If there's any region that can (eventually) produce the necessary teamwork to overcome that challenge, it might actually be the LMS. Regardless of whether or not they're still Worlds-quality, their talent-fostering has been producing serious fruit. They've reformed old bad players (REFRA1N is actually amazing now, but I remember him mostly being Karsa's lackluster predecessor), and their newer players like FW top laner Rins and Machi mid laner Apex have proven not only mechanically adept, but adept at teamplay as well.
If anything, it's almost as if Taiwan's inability to pay for stellar talent works in its favor. Trainee advancement through its farm teams to LMS level is actually common enough to be expected now—only Hong Kong Esports, privately funded by CEO Derek Cheung, is doing anything like the mainland circuit's talent acquisitions. Gash Bears, Gamania's attempt to re-enter the League of Legends scene, famously bought out a star roster, including Japan's Rokenia (who, in actuality, is a South Korean native).
Gash Bears were made a throw rug by YoLMS, a team consisting of a former Taipei Snipers vet and four untested rookies. YoLMS rebranded as HeatWave, got themselves sponsored by XGamers, and took a game off Worlds quarterfinalist Flash Wolves to make themselves the most successful rookie team since the start of the LMS.
Of course, they need to prove they can stick it out. The last successful rookie team got half their roster banned by stupid contract breaches: alas for Midnight Sun.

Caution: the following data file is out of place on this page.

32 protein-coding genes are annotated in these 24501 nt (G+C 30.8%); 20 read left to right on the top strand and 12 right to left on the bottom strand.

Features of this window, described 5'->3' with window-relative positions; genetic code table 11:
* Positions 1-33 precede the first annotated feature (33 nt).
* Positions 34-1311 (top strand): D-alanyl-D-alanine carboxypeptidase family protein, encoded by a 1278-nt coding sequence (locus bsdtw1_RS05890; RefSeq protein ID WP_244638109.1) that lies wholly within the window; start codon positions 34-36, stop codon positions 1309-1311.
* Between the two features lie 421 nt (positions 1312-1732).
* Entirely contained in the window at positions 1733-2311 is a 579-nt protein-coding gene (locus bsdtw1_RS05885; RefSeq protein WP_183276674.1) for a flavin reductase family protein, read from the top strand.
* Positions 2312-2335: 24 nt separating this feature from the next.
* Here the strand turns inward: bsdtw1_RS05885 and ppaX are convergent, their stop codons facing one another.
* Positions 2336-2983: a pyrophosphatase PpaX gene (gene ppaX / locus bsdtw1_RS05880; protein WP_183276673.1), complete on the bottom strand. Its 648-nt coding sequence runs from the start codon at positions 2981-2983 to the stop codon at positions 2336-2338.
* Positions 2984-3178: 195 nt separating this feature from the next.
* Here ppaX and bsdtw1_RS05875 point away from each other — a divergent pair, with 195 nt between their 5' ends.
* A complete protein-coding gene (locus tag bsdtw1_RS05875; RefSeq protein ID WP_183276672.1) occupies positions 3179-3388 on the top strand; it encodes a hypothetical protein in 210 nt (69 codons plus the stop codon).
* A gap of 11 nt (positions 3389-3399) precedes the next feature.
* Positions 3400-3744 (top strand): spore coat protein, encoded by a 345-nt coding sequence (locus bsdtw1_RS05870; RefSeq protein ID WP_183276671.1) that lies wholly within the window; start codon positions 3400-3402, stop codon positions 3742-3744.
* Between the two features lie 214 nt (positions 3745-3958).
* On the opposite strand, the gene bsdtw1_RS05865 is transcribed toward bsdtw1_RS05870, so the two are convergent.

If you want to see beautiful League of Legends played, it's not Taiwan or China you're looking at. It's still, and might always be, South Korea. The most recent game between ROX Tigers and SKT T1 was yet another apt demonstration why it was these two teams that deserved their respective finalist finishes at Worlds last season—a dance of strategy and guile that has not yet found a rival or equal anywhere else in the world.
Maybe that sounds like excess praise. And it certainly isn't as if they're immune to mistakes. SKT T1 alternate jungler Blank's single-man dive on Smeb raises all sorts of questions (he went in even after top laner Duke was sent flying a full screen away). But Korea didn't just survive China's poaching—they shrugged it off, won their third Worlds title in a row, and came into the spring split looking entirely unfazed.
Okay, fair. Afreeca Freecs and SBENU Sonicboom are pretty awful—their players have mechanical capabilities, but they play with all the coordination of a drunk duck. Longzhu IM isn't quite as good as people expected them to be, given the stacked deck they managed to build at the start of the split. But the fact remains that the Korean scene's only gone from strength to strength. Given the last couple years, they've retained the impression that there's going to be yet another superstar rookie just around the corner, or hidden in a lower-tier roster, just waiting to be recognized and picked up.
That sort of depth implies all sorts of things about their esports culture—the skill of its talent scouts, the dedication of its practitioners, and, ultimately, the expendability of even its best aces. Counter-intuitively, that last one is a good thing. Korea's high export rate of esports pros may have made the other circuits more exciting, particularly the NA LCS, but it's also a show of power. "We can make another DanDy at any time," it suggests. "We can make another Pawn. We can maybe even make another Faker, if we had to."
If they day ever comes when South Korea loses its vise-grip on the crown, it'll be when another region can finally say "we can too."